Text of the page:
• Maybe you learned about some interesting marketing strategies. Get together with your marketing team, share the info, and make a plan for implementing those strategies.
  • Maybe you met someone who would be a great addition to your local networking group. Call the person and set up a lunch date to discuss.
  • Maybe you met someone who was interested in doing business with you. Strike while the iron is hot and follow up.

How do you rock small business conferences? Share your tips and strategies in the comments below.

Live Chat Pros and Cons: Real Business Owners Weigh In

3.4.13_Customer Service over Social
Should you install a live chat feature on your small business website? What are some live chat pros and cons? And what about best practices that you should be aware of before diving in? We’ve rounded up responses from real business owners who were willing to share their experiences.

Say Hello to Instant Customer Gratification
One of the biggest reasons companies install a live chat feature is so that site visitors receive instant responses to their questions. No need to get lost in back-and-forth emails. No need to even pick up the phone. With a few clicks, customers can get the answers they’re looking for.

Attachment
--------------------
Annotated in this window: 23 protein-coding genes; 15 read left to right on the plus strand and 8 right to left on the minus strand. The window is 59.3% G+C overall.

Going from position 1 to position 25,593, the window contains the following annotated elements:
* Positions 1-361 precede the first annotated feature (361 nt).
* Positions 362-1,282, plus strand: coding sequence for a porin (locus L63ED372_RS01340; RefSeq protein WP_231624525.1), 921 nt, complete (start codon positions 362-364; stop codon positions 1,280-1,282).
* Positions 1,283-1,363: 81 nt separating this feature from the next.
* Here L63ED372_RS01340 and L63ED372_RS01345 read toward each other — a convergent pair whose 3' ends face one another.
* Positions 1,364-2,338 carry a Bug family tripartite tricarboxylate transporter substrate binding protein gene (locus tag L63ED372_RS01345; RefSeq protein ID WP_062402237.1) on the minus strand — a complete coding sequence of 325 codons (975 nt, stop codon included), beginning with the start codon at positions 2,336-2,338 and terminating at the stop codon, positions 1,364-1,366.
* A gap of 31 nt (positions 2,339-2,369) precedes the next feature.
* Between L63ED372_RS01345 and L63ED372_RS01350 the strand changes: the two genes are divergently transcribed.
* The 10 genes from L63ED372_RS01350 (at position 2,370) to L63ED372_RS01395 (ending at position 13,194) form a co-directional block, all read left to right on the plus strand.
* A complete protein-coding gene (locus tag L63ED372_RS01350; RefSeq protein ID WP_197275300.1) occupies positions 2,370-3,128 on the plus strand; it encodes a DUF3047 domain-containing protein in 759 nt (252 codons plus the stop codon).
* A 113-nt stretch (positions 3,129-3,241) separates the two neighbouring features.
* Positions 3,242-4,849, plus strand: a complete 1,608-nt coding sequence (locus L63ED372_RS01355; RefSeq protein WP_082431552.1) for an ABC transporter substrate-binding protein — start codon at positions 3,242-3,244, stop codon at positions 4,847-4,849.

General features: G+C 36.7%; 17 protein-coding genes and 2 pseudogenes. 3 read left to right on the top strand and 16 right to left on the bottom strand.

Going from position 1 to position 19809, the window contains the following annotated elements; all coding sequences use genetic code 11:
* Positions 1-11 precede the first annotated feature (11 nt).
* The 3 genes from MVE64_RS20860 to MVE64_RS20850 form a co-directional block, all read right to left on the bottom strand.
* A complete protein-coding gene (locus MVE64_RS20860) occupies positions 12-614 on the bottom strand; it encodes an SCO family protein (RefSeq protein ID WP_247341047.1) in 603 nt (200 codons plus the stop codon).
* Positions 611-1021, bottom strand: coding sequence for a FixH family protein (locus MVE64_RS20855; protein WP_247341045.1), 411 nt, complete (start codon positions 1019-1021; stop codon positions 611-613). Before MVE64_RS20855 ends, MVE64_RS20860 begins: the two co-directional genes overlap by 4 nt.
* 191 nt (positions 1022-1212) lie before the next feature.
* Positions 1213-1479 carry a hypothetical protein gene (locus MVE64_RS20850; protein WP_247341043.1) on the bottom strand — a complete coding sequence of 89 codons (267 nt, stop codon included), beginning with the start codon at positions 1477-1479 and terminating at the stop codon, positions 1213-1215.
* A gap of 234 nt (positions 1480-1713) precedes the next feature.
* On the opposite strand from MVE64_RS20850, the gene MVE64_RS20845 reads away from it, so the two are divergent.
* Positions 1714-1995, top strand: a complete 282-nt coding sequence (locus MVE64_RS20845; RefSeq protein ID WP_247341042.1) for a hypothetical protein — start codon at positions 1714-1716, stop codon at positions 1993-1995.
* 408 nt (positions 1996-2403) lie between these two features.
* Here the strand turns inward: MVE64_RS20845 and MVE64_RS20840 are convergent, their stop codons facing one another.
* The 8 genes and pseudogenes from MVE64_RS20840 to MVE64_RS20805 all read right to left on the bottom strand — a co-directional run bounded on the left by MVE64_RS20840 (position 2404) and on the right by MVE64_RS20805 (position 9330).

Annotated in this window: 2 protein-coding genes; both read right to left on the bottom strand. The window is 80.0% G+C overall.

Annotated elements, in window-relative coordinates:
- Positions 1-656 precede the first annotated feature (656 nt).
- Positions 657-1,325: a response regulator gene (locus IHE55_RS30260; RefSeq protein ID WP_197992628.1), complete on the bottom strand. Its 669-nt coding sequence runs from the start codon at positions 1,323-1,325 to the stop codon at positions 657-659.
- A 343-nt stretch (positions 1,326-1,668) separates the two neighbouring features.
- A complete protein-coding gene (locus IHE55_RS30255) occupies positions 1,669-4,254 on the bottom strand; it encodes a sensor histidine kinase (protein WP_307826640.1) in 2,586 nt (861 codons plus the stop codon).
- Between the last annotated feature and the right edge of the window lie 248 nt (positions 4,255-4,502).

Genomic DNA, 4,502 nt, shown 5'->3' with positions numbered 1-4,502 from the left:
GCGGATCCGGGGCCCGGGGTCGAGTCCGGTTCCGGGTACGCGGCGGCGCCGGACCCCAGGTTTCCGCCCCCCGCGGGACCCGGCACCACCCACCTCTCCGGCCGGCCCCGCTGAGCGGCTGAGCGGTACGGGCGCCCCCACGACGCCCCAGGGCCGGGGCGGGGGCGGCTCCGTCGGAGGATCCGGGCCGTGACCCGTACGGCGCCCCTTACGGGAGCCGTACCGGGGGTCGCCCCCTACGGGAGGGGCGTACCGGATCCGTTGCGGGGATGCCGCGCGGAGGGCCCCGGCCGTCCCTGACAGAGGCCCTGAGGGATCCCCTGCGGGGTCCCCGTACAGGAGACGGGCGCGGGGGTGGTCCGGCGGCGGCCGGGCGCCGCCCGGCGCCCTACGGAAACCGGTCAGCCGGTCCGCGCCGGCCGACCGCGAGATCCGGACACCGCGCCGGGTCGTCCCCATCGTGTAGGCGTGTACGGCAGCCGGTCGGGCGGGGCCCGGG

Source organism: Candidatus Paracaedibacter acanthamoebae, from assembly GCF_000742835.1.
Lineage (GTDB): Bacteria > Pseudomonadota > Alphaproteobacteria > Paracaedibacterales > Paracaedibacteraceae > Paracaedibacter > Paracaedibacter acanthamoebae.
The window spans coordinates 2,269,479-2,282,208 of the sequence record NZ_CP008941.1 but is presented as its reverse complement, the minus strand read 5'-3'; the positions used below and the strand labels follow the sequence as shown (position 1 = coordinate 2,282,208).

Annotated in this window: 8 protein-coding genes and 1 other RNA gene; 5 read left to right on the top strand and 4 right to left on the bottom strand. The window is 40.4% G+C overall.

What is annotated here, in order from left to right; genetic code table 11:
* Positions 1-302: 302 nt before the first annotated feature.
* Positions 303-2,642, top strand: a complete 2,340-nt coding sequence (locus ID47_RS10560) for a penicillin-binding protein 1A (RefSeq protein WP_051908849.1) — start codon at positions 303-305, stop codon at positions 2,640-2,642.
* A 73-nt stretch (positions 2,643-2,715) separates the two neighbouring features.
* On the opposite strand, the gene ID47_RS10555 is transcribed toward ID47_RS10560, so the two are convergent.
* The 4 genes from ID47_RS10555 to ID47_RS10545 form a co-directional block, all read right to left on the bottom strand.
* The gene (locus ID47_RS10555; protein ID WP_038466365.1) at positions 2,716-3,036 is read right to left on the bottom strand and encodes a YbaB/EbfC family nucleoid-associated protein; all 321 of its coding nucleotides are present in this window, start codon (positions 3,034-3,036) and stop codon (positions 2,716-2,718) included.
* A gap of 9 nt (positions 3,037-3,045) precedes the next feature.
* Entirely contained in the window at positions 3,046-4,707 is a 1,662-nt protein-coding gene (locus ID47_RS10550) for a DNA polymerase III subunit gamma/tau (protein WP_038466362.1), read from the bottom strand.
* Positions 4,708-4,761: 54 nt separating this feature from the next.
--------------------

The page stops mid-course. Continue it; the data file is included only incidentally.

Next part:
Mike Doyle is the CEO of Rent Like a Champion, a company that allows college football fans to rent homes near campuses nationwide during game weekends.

His company has been using Zopim, a popular live chat feature, for almost three years. Doyle says, “The response from our customers has been outstanding. We’ve found that our peak traffic time is during work hours, meaning people are likely surfing our site while they should be working. Being at work, it’s not always easy for people to pick up the phone and dial our toll-free number. The live chat feature is a great way for us to have a personal, high-touch interaction with a customer when it may not be convenient for them to call us.”

Steve Belk is the owner of Cut Cable Today. He recently added a live chat feature. Belk explains, “I decided to add Live Chat to my website when I noticed just how many email questions I was getting every single day from my visitors. I knew if that many visitors were emailing me with questions, many others had to be leaving the site without asking important questions that were keeping them from converting.”

Bring Personalization to a New Level
In addition to eliminating the need for endless email threads or a phone ringing off the hook with the same old questions, live chat also allows your business to add a more personal, human touch. This is especially important for companies that only have a virtual storefront.

Belk says, “I believe it creates a more valuable connection with the customer. When you’re talking to them live, there’s a human connection there that you might not get with email support necessarily.”